Good morning once again, fans. I told you that things would be busy today. I think I am finally on track…or at least close to it with the last of today’s new reviews. To finish off the morning and make my way into the weekend (by the way next week’s going to be real busy too. So stay tuned and spread the word), I’ve got a look at John Mellencamp’s brand new documentary, “It’s About You.” The documentary was released on dvd and blu-ray last week. Director Kurt Markus and his son Ian shot the entire documentary on a Super 8 Camera and a more modern rig, too. the combination of the two, mixed with the finished product, make it quite the interesting work. So without further ado, I offer for your consideration, dear readers, John Mellencamp’s new documentary, “It’s About You.”
John Mellencamp’s voice is one of the most distinctive in the music business. And so is his sound. The Indiana born musician has been a mainstay in the business ever since the release of his debut 1976 album, “Chestnut Street Incident.” He recorded that album under the moniker, Johnny Cougar. Nearly four decades since that release, John Mellencamp is still one of rock’s great names. His most recent album, “No Better Than This” was released in 2010. And last week, MPI Home Video/MPI media group released a dvd and blu-ray titled, “It’s About You” that follows the creation of that album and his tour with Bob Dylan and Willie Nelson.
“It’s About You” is an intriguing documentary. It was shot both on Super 8 and on a more modern camera. The raw shooting style by father and son duo Kurt and Ian Markus sets the documentary apart from so many of the spit shined and streamlined documentaries that are currently on the market. Kurt even goes so far as to comment on the work by himself and his son. He notes that Mellencamp had told him at one point that regardless of what the duo did, there was other stuff that would be better. Whether or not Mellencamp was joking on this comment is anyone’s guess. But Markus was right in noting how staying out of Mellencamp’s way gave the documentary a much more real feeling. It helped to pull in audiences.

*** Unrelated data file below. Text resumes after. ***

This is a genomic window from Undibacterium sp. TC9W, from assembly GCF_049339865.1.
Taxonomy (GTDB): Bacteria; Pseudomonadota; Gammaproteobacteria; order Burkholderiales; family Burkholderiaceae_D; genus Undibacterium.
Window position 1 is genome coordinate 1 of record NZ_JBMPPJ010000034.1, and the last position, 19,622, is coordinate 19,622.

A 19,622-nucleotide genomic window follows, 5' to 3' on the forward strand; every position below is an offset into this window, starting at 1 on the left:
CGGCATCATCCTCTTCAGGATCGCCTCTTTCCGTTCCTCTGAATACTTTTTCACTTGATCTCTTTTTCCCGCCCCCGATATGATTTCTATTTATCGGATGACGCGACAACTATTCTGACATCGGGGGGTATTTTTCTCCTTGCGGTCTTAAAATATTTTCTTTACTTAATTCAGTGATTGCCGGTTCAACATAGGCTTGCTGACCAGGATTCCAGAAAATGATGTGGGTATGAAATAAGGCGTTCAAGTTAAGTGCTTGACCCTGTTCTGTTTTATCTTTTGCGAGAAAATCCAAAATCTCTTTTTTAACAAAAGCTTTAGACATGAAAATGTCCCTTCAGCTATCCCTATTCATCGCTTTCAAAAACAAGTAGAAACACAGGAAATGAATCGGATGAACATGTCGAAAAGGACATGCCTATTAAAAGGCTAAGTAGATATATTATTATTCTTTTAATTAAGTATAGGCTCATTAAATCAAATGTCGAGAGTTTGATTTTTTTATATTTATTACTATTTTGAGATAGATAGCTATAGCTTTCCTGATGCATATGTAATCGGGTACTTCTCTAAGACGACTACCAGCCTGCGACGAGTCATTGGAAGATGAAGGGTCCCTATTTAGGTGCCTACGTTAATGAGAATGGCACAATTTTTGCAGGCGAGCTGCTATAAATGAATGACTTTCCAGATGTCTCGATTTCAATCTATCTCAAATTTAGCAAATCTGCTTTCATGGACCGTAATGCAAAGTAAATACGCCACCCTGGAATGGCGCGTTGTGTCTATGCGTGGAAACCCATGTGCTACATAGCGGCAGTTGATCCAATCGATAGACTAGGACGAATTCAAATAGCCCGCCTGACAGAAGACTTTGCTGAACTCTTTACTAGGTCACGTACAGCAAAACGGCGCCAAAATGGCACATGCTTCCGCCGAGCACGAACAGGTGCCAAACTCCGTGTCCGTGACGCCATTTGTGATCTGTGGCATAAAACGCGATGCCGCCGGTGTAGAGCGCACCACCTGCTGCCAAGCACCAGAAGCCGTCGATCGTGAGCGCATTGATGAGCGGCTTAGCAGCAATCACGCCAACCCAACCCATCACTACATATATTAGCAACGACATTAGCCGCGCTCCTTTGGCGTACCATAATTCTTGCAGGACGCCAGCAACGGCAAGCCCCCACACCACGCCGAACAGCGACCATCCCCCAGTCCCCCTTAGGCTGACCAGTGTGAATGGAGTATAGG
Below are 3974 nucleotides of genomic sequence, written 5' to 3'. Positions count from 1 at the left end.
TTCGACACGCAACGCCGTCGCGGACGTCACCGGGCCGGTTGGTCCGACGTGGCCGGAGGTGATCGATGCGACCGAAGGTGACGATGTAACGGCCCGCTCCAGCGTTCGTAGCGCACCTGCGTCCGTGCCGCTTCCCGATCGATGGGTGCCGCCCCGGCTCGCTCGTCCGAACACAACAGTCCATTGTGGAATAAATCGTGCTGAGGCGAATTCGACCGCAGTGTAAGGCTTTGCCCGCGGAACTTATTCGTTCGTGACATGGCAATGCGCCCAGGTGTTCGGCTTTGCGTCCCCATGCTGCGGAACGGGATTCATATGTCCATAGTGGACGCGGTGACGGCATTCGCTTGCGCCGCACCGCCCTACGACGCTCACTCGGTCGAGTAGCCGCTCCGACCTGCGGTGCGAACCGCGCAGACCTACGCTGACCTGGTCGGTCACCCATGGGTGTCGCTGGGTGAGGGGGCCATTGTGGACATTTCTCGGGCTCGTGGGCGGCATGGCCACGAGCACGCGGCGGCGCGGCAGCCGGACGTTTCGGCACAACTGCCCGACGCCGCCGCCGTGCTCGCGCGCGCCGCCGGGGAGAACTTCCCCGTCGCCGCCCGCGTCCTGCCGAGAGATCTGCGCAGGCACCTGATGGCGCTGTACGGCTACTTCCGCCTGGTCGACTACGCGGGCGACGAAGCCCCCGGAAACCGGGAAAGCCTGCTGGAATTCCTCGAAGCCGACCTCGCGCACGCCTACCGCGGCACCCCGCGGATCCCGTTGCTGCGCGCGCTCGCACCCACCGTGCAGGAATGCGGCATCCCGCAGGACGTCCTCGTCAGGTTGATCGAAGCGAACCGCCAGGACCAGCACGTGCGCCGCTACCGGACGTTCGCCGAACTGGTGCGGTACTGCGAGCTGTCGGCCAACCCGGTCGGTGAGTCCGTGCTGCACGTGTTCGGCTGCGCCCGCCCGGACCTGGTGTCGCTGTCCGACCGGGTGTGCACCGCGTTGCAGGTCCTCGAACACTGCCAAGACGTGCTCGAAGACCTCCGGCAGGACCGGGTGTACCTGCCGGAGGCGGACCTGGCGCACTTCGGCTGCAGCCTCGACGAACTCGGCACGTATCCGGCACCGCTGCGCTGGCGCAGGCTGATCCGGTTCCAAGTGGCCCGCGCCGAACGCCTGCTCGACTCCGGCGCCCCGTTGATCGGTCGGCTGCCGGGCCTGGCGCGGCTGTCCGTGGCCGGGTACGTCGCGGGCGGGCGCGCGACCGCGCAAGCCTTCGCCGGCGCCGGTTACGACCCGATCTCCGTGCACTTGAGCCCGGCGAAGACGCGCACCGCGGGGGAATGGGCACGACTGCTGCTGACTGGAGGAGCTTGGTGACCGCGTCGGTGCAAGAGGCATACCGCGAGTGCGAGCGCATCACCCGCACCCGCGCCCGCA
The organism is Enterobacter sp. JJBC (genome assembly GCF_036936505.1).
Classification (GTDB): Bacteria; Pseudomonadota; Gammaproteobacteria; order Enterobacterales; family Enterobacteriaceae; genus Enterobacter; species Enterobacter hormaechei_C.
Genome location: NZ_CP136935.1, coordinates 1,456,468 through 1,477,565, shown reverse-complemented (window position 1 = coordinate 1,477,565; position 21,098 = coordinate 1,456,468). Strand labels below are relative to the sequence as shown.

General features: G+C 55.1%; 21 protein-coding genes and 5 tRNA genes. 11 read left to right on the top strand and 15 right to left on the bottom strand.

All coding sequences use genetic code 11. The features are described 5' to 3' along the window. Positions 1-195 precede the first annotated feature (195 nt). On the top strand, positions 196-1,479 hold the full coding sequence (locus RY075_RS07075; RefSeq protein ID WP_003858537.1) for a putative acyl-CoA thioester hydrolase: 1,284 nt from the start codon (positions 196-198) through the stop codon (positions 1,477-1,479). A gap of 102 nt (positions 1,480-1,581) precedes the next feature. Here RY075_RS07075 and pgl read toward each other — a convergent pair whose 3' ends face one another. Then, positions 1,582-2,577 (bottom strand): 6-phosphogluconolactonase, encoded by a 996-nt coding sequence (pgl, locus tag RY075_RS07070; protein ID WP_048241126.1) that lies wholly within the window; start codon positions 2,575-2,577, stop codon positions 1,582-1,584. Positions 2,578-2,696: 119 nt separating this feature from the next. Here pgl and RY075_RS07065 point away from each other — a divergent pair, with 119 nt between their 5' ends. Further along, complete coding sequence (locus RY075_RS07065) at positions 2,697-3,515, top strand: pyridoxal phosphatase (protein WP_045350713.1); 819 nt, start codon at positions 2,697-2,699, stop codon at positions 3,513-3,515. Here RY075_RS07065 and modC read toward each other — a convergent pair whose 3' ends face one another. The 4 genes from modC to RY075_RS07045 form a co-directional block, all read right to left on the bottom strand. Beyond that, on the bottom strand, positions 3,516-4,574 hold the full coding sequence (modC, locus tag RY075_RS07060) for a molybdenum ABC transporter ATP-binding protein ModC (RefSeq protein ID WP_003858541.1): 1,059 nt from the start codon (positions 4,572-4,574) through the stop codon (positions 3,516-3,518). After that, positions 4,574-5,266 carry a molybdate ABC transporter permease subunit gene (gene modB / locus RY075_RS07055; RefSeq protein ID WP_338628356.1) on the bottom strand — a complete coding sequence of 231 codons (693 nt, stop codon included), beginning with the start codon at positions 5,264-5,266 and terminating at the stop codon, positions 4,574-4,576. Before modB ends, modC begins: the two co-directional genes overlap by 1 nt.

As an added bonus, the commentary is actually included as part of the documentary, rather than being kept aside as a bonus feature. Kurt, the elder of the Markus duo, has a tone in his commentary that is a wondeful compliment to the shooting style. He comes across almost like “This American Life” Ira Glass. The elder Markus’ writing/speaking style is almost poetic in its style and delivery. It’s especially hard hitting as audiences listen to him discuss the demise of small town America’s “downtown” regions.Americans already know that small town America is dying. But the way in which Markus delivers his commentary reminds viewers of how devastating it is to communities. That’s especially the case set against footage of empty buildings once busting ages ago. He notes how all the businesses have moved to more suburban regions, thus leading to the deaths of the once shining hubs of commerce.
Of course, the commentary and filming aren’t all that make the documentary so interesting. There is one moment as Mellencamp and company are recording one of the songs for “No Better Than This” in which one of the band members discusses the instruments’ “voices”. He discusses the balance of each musician playing his instrument at a given level, and the impact that it has on a song. It nearly mirrors Black Label Society frontman Zakk Wylde’s comment years ago regarding the ability of heavy music to be soft and vice versa.
“It’s About You” runs just shy of an hour and a half. As a matter of fact, the actual run time is just under the eighty-minute run time on the case for the disc. Why does this matter, one might ask? It matters in that even in just under that eighty-minutes, viewers will feel like the documentary flies right by. When a documentarian can make a film that keeps the audience’s attention for just over an hour (especially with a music documentary), that’s proof of a well made documentary. And that’s exactly what this work is. “It’s About You” isn’t for everyone. But for anyone that’s into classic rock and who is simply a fan of John Mellencamp, it’s an insightful look into how this music legend makes music, and his life on the road.
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